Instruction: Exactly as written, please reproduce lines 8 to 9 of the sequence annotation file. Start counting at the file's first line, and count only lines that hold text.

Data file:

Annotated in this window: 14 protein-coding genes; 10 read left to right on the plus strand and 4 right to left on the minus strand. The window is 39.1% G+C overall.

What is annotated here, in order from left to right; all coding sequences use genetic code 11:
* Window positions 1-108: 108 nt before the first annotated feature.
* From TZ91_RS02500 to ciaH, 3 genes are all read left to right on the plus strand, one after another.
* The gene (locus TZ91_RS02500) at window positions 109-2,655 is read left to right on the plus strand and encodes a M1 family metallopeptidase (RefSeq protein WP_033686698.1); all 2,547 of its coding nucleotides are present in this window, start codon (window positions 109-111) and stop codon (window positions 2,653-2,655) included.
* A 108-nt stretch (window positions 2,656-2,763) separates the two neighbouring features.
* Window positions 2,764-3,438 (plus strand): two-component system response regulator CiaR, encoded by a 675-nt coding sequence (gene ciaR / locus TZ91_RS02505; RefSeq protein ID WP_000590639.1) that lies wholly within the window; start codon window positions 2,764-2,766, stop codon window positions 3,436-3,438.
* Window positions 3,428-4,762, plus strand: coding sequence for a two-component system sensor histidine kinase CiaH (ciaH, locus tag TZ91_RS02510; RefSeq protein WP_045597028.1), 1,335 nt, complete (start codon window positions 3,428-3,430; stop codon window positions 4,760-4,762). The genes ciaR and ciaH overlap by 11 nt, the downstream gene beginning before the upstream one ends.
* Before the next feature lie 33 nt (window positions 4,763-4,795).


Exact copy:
* Window positions 3,428-4,762, plus strand: coding sequence for a two-component system sensor histidine kinase CiaH (ciaH, locus tag TZ91_RS02510; RefSeq protein WP_045597028.1), 1,335 nt, complete (start codon window positions 3,428-3,430; stop codon window positions 4,760-4,762). The genes ciaR and ciaH overlap by 11 nt, the downstream gene beginning before the upstream one ends.
* Before the next feature lie 33 nt (window positions 4,763-4,795).